Tuesday, October 10, 2006
Thanks to my bro for pointing me to this Guardian article about Carsten Höller's slides that are currently being enjoyed by folks of all ages in Tate Modern's Turbine Hall. While museum visitors may view these slides as a novelty, Höller sees them as a "serious architectural proposition." And why not? Slides would make office jobs more exciting and fun-filled; who doesn't want to see the boss in a 3-piece suit sliding on his ass to meet the Board? And what mall wouldn't benefit from the installation of slides? They'd be more efficient than escalators or elevators, that's for sure. And quite attractive, as Höller's Tate Modern example shows. So, how about it? Who wants to join the newly established Minnesotans for a Swifter Society?
Monday, October 02, 2006
That was one of the more interesting signs I encountered on my 26.2 mile journey through Minneapolis and St. Paul during yesterday's Twin Cities Marathon. Thankfully, I hadn't yet pooped, nor did I have to throughout my entire 5 hour, 23 minute, 29 second run. (Thank you, bowels.) The whole experience was simultaneously wonderful and hellish and I couldn't write a coherent or complete post about it if I tried. But, here are the most important anecdotes and observations from my first (and perhaps last) marathon:
- Waiting for the bus at 6:40 a.m. with my white marathon sweats bag, I was confronted by an eager beaver of a young lad who asked if the 4 bus was due soon. I saw his identifying sweats bag and responded that it should be arriving in a few minutes. We then bonded over being first timers and not getting much sleep the night before. While he's regaling me with tales of a silly dream he had (something about a friend damaging his parents' car, which is an Acura in the dream, but they have a mini-van in real life, so it was like, so ridiculous), a nice couple pulled up to the curb and offered us a ride to the Metrodome. We accepted. Shout out to the nice couple.
- The view of downtown Minneapolis from the starting gate in the early morning hour was quite astounding.
- There were so many spectators and volunteers along the way to help the runners along. From cheering to handing out water and lube (now what was that for?) to awarding medals and finisher shirts to blasting music on their front lawns, they all rocked. Truly awesome.
- I missed seeing Mark (and he missed seeing me) all three times that it was possible: at Lake of the Isles, Minnehaha Falls, and when I crossed the finish line. Them's the breaks. But I'll have you know he was a great post-marathon help once we did meet up at the State Capitol, supplying tissues, water, energy bars, bus fare, and a much needed hug. And what a sport to traipse all around the city on public transportation for a 5 second glimpse of little old me gasping for breath.
- While some runners write their names on their shirts so spectators can yell out, "Go Stan!," my identifying characteristic turned out to be my trusty Red Sox hat. Especially during Twins playoff fever it was a risky fashion decision, but I appreciated all the personalized cheers -- even the nasty ones: Go Boston! Yay Red Sox! Yankees Rule! Wait Till Next Year! Red Sox Suck! The "Wait Till Next Year" guy will forever be in my debt for making me laugh when I felt like crying.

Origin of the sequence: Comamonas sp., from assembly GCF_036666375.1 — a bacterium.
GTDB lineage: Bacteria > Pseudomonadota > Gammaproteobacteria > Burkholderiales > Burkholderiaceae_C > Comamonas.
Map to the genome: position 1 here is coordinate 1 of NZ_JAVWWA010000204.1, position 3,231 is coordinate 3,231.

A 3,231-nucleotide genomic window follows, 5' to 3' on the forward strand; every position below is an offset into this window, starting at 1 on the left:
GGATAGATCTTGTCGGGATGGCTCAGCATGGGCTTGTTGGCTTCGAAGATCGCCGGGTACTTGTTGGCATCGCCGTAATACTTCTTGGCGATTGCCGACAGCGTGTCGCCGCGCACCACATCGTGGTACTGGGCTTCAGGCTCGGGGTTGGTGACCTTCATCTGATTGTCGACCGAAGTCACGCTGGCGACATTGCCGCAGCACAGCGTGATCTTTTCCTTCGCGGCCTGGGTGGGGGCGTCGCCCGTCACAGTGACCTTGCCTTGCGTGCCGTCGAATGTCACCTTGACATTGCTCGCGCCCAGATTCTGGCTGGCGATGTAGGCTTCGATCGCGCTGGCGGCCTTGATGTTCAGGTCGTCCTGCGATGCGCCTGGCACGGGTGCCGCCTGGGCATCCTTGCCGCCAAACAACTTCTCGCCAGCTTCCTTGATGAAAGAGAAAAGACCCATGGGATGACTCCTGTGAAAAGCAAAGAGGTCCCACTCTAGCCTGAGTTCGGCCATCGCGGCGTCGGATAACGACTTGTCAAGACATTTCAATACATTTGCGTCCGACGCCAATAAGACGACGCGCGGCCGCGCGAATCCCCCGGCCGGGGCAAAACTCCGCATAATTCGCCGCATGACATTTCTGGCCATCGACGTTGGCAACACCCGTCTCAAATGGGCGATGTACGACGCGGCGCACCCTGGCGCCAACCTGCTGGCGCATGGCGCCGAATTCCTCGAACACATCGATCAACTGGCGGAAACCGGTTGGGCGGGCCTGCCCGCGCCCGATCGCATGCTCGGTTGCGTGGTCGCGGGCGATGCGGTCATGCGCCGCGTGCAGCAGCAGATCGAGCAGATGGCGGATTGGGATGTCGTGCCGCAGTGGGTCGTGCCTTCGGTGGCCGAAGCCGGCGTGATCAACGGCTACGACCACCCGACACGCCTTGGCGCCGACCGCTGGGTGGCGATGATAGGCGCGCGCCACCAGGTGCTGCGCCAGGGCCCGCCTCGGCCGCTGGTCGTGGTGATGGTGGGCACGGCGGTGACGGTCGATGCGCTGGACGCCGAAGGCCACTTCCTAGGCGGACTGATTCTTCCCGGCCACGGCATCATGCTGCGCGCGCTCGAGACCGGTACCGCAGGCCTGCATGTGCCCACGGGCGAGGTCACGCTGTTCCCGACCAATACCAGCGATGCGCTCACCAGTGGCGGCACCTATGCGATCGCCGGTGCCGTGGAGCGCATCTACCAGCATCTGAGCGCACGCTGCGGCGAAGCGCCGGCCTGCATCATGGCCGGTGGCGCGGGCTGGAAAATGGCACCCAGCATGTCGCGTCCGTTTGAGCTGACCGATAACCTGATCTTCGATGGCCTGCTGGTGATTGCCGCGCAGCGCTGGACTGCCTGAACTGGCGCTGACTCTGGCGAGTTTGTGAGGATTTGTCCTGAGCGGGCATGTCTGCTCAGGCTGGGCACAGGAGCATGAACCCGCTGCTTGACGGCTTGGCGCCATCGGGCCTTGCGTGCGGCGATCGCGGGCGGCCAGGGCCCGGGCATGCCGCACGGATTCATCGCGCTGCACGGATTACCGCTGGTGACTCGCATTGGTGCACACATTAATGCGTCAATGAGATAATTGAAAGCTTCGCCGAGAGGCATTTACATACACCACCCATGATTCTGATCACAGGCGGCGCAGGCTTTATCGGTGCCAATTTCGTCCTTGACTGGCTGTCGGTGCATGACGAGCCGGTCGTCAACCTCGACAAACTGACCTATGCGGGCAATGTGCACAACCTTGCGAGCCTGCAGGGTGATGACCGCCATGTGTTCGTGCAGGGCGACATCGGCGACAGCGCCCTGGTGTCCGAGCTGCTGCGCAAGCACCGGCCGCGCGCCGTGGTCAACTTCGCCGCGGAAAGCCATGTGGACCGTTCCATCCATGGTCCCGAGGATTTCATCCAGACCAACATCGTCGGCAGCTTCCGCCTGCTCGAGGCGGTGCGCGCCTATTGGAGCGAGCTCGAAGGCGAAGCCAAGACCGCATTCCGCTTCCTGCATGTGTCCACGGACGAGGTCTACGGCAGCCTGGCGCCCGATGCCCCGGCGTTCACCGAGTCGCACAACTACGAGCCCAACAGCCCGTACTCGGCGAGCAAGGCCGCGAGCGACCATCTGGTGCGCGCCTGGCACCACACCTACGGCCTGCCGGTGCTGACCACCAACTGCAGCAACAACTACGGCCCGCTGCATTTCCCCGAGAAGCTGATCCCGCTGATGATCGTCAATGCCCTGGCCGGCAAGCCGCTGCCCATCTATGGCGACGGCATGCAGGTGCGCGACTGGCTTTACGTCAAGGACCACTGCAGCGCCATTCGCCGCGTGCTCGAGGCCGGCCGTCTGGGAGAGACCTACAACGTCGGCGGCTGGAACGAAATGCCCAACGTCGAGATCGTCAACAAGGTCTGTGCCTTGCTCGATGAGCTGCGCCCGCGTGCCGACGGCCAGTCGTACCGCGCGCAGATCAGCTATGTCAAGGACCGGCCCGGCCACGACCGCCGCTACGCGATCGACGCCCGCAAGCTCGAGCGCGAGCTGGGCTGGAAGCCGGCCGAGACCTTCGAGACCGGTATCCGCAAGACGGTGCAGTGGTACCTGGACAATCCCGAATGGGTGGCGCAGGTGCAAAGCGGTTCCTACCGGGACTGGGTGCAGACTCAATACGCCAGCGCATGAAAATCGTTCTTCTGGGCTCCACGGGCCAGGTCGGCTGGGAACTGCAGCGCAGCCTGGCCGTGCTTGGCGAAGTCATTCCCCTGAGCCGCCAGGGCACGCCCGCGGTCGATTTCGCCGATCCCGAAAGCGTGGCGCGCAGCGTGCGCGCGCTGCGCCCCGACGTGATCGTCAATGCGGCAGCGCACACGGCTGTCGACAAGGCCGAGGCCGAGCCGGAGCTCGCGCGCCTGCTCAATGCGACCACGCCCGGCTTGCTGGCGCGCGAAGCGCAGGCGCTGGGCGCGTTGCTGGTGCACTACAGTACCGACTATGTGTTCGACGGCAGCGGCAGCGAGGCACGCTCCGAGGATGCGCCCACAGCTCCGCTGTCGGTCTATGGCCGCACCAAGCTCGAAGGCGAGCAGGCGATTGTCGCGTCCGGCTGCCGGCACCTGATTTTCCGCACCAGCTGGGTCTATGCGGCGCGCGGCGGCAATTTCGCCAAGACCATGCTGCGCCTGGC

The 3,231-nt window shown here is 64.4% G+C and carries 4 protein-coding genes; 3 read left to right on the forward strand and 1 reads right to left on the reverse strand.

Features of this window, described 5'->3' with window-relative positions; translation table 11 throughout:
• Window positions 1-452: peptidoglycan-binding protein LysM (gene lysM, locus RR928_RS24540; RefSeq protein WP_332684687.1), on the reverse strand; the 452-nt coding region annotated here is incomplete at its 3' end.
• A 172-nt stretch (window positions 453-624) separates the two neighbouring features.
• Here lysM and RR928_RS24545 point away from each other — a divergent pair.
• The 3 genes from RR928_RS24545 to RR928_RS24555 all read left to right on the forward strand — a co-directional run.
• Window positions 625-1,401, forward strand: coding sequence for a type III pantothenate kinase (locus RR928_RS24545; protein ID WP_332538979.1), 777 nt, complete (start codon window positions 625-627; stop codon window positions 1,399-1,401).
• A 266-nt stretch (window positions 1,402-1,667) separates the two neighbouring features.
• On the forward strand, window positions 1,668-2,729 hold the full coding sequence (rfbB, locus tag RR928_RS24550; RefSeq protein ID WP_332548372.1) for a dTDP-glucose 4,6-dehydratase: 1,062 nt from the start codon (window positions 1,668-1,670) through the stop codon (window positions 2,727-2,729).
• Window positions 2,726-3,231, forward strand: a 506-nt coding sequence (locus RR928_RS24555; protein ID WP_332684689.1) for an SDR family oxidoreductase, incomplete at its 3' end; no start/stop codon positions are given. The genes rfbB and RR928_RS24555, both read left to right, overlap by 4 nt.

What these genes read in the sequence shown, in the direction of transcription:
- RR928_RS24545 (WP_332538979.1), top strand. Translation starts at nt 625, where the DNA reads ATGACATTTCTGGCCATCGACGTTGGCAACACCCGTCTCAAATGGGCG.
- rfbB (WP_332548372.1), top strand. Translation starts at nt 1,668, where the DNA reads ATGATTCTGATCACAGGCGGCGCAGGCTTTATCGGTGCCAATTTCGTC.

- I heard that this course was supposed to be flat, but no one tells you that the last 5.5 miles are graded inclines! Seriously, most of the course in St. Paul was like one long hill. All along Summit Ave. spectators would yell, "Just wait till you get to the top of the hill," but not one of them informed me that the top of the hill was the 26th mile.
- By the 16th mile, I was getting doubtful of my ability to finish. This was also about the time that I decided it would be my last marathon. Finally, though, I reached the 21st mile and realized I could walk the rest of the race and still finish within the 6 hour time limit. I felt much better after that realization and did walk quite a bit of the last 5 miles. And reconsidered my anti-marathon stance.
- And then I reached the top of the hill! The view was spectacular and I could see the finish line and was inspired by my accomplishment to start running again so I could cross it on a strong note. (OK, like many of the runners out there, I didn't want any of the spectators at the finish line to know that I had been walking the last 5 miles. That's really why I ran to the finish.)
- Like the dork that I am, I made an ass of myself when I saw Sven Sundgaard (of KARE 11 Weather fame) in the finish area. I was so giddy about having made it the whole way that I sauntered up to him with a goofy grin and said, "Thanks for the great weather!" Hyuck, hyuck. He gracefully chuckled and said, "You're welcome." Then I made my exit. Let me tell you, that little Sven is built. You would never guess he had all those muscles under those drab suits. Or that he was only 25! Check out Mr. Sundgaard's results here.
- And then it was over. I gathered up my medal, finisher shirt, and sweats bag and met Mark under the 'D' sign in the family waiting area. We boarded the bus home and I hobbled around the rest of the day like an old woman. Actually, I'm still hobbling around. But it was worth it. And maybe I'll do it again -- once I forget how much Mile 17 sucked.